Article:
The coils on this set are much like the ones on my #35 set. By moving the two boards closer and further from each other, the coupling could be adjusted. This set also has adjustable coupling but it is done by rotating the antenna coil on an axis. This varies the coupling between the coils and can be adjusted for optimum coupling. As in #35, the tuning has to be touched up after adjusting the coil.
As of May 2004, I have made a slight improvement in this set. I added a SPDT switch to select between one and two coil operation. The one coil selection qualifies as a "hobby class" receiver in the crystal radio contest, while the two coil radio is an "open class" radio. One other feature is that by tuning in the single coil position acts as pre tuning when switching to two coils. I do like dual use type sets. The switch is one of my brass link types. The switch is located just above the diode select switch.
Here it is July 2004 and I found a slight error with my updated set. When I put in the switch to change the circuit to a one coil tuner, I neglected to provide a return path from the detector side back to ground. I did add a wire between the two points, but I found that there was too much audio hum. Even if I grounded the body of my audio transformer, the hum was too great. I added a capacitor between ground and the cold side of the detector circuit. A .001 still allowed hum but a 100 pf was low enough to kill the hum. There is still a good rf connection between the two halves. The top part is coupled only by 10 pf, so this is ten times the amount. You may experiment with this value.
To test different diodes and use the one that suits the conditions the best, I added a double pole rotary switch to select diodes. One position selects the front panel terminals and the other positions can be used for other diodes soldered to the switch.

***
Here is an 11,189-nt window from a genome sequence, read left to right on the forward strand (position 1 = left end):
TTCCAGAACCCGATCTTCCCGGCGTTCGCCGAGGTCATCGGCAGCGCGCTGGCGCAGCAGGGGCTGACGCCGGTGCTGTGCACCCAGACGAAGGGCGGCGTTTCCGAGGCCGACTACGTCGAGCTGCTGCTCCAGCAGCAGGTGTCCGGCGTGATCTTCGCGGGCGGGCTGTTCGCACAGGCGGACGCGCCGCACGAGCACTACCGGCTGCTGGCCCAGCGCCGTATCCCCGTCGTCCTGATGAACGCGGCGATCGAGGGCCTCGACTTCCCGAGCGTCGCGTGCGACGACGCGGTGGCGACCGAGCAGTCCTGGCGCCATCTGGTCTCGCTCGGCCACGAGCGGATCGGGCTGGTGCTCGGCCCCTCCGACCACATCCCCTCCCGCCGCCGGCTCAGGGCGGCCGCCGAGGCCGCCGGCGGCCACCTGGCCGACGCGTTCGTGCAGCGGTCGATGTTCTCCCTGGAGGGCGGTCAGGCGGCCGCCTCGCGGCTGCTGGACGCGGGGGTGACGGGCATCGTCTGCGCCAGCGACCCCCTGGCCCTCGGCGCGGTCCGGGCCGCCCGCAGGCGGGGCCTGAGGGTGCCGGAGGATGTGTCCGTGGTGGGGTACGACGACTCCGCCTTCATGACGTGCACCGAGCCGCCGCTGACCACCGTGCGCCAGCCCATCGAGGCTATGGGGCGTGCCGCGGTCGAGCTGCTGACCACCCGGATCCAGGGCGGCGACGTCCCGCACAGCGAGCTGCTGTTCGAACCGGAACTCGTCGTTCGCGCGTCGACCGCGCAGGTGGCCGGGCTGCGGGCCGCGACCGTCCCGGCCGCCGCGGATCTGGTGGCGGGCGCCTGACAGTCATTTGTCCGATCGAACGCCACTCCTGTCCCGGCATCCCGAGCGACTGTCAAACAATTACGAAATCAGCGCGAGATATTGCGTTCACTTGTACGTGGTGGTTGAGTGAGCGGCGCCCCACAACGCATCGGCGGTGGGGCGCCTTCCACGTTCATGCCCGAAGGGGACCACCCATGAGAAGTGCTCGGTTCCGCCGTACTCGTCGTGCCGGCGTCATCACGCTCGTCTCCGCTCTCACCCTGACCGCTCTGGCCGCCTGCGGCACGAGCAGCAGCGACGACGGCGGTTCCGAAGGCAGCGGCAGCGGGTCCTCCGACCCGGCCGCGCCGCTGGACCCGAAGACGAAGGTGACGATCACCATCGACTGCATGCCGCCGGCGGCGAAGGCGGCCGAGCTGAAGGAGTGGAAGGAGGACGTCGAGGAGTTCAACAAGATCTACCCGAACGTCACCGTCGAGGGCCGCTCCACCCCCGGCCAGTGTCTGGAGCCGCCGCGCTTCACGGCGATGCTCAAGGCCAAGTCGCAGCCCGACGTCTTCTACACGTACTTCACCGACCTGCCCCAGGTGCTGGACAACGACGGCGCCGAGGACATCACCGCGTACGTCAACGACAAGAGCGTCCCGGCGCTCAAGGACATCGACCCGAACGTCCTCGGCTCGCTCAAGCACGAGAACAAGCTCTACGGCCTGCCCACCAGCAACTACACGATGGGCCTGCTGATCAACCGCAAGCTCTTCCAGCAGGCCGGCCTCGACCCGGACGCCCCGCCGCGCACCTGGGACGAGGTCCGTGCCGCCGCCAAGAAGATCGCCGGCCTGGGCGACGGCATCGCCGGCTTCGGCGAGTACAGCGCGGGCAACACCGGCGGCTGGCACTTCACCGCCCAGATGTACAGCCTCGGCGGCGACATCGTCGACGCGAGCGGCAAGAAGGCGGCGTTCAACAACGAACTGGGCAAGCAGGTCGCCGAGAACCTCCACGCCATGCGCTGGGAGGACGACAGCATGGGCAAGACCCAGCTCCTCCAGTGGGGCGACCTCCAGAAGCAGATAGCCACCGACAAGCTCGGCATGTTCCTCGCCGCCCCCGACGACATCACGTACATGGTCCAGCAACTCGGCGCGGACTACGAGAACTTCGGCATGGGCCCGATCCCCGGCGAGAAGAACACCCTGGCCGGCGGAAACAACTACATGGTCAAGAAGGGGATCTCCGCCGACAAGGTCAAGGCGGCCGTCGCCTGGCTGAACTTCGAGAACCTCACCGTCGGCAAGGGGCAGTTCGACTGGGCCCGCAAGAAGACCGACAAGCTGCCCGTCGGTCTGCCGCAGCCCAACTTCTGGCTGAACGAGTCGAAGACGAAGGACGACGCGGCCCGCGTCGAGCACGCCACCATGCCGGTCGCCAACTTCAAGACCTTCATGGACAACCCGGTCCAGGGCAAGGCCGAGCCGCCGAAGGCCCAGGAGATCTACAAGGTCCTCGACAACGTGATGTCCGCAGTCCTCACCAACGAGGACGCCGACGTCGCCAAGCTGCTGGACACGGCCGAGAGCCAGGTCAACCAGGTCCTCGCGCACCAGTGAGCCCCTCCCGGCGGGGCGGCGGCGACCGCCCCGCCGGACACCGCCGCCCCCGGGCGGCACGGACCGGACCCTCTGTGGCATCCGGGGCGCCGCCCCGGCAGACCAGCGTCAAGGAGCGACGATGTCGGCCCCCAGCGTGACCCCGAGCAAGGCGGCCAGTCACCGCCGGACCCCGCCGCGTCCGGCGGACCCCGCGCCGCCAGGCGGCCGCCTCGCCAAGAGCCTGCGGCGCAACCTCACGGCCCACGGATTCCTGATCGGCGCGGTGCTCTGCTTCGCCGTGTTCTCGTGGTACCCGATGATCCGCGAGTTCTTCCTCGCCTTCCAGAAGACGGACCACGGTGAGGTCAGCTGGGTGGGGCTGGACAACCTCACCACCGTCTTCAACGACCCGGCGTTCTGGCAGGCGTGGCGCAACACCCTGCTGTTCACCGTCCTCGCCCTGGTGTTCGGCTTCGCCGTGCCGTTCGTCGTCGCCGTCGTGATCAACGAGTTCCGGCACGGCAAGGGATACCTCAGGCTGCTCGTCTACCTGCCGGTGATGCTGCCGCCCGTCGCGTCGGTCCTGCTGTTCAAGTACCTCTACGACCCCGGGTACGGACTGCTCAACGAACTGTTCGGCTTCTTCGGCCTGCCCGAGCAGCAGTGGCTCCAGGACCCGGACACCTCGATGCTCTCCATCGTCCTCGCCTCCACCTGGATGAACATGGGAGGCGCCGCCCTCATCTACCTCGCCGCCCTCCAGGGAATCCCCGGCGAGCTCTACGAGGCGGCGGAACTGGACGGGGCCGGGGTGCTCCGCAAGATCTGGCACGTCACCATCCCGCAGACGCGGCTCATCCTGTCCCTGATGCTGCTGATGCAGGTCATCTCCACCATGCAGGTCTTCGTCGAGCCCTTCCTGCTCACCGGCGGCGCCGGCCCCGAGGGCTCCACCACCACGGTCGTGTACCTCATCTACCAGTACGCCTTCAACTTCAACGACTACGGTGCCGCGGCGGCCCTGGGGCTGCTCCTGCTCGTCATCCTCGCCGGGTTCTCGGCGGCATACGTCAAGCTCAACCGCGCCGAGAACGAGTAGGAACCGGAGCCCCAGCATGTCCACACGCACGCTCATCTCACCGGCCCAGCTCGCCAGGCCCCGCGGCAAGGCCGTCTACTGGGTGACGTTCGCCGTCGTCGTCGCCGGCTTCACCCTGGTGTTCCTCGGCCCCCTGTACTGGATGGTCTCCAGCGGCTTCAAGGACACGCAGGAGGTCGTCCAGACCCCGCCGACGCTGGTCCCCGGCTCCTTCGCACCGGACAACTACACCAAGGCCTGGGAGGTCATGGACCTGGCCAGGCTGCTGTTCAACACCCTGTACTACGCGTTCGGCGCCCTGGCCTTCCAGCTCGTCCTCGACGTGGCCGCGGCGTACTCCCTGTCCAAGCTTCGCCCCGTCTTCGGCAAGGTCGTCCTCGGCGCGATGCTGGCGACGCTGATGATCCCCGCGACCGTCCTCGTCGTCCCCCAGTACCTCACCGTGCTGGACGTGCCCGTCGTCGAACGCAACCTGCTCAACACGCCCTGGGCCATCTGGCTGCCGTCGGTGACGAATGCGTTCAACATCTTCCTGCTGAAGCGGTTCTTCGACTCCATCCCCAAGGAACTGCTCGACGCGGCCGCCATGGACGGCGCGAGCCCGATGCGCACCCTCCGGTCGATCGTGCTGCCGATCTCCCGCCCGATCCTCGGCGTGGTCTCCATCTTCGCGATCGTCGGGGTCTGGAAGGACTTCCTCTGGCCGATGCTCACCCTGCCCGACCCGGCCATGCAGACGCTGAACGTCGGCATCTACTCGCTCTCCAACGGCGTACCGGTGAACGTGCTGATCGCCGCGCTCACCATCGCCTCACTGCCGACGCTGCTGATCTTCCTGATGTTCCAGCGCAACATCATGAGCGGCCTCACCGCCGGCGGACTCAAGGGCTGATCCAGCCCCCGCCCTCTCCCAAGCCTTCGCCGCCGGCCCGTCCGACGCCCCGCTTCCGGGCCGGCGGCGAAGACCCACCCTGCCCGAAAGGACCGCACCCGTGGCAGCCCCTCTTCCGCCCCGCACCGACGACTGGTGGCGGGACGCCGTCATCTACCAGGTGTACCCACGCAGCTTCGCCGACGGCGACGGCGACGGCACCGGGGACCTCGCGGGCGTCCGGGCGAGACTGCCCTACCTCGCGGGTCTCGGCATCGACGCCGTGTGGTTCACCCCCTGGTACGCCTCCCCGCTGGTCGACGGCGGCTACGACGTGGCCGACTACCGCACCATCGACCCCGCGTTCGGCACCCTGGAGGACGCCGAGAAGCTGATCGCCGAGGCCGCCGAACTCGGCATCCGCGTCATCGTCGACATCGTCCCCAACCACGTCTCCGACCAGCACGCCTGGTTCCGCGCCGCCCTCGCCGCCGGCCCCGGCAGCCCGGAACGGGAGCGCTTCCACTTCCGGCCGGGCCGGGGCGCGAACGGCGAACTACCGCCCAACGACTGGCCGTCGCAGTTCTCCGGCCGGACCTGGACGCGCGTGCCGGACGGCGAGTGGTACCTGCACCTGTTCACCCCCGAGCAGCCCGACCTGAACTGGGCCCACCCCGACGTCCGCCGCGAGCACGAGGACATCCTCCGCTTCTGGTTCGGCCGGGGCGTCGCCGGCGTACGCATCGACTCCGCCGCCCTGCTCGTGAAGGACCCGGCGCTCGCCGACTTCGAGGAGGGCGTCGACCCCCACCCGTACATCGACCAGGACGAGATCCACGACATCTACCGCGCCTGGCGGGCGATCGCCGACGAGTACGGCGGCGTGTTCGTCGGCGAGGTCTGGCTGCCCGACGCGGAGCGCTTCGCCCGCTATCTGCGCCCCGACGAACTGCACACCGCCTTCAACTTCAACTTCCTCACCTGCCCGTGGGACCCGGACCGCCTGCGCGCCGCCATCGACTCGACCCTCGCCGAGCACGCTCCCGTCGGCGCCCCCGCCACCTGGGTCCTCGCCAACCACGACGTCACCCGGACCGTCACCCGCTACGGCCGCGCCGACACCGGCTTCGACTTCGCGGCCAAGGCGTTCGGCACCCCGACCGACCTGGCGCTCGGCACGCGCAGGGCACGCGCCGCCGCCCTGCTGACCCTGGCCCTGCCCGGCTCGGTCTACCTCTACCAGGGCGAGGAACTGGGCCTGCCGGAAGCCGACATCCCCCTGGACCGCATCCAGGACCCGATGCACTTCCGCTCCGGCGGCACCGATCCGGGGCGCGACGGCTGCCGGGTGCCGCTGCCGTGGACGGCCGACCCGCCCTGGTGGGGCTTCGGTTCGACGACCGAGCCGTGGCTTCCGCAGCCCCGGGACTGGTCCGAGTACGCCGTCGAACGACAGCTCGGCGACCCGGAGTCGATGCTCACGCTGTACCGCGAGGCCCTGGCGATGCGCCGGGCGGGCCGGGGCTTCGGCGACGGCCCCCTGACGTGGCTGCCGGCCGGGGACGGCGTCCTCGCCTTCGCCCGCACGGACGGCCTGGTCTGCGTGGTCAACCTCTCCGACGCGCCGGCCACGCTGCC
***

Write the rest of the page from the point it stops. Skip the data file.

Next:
The audio transformer is external with this set. Getting good transformers is difficult so I use one on many sets. I can also experiment with other transformers in the quest to find the perfect one with more than 100% efficiency.
This is probably the ultimate in a high performance crystal set. The best litz, the best capacitors, ceramic standoff insulators, it's all here.
As usual I made no drawings before building this set. That files in the face of the old adage "Measure twice, cut once". Somehow I lucked out and didn't ruin any parts, wood or styrene.
I made a change on this set. I added a Bogen T725 audio matching transformer. It was added on the back of the differential capacitor styrene mount. A small Alco rotary switch was added to change the taps. Now the #48 doesn't require an external transformer. The picture is next to the schematic, below. Details on the T725 can be seen on my audio matching transformer page. I won't update the schematic. Just add the transformer to the output.
Here is a very nice replica of this radio.
Finally I want to thank David Williams in the UK for sending me those very nice looking homemade thumb nuts. They put the nice finishing touch on my project.
73 and good crystal DX. Dave - N2DS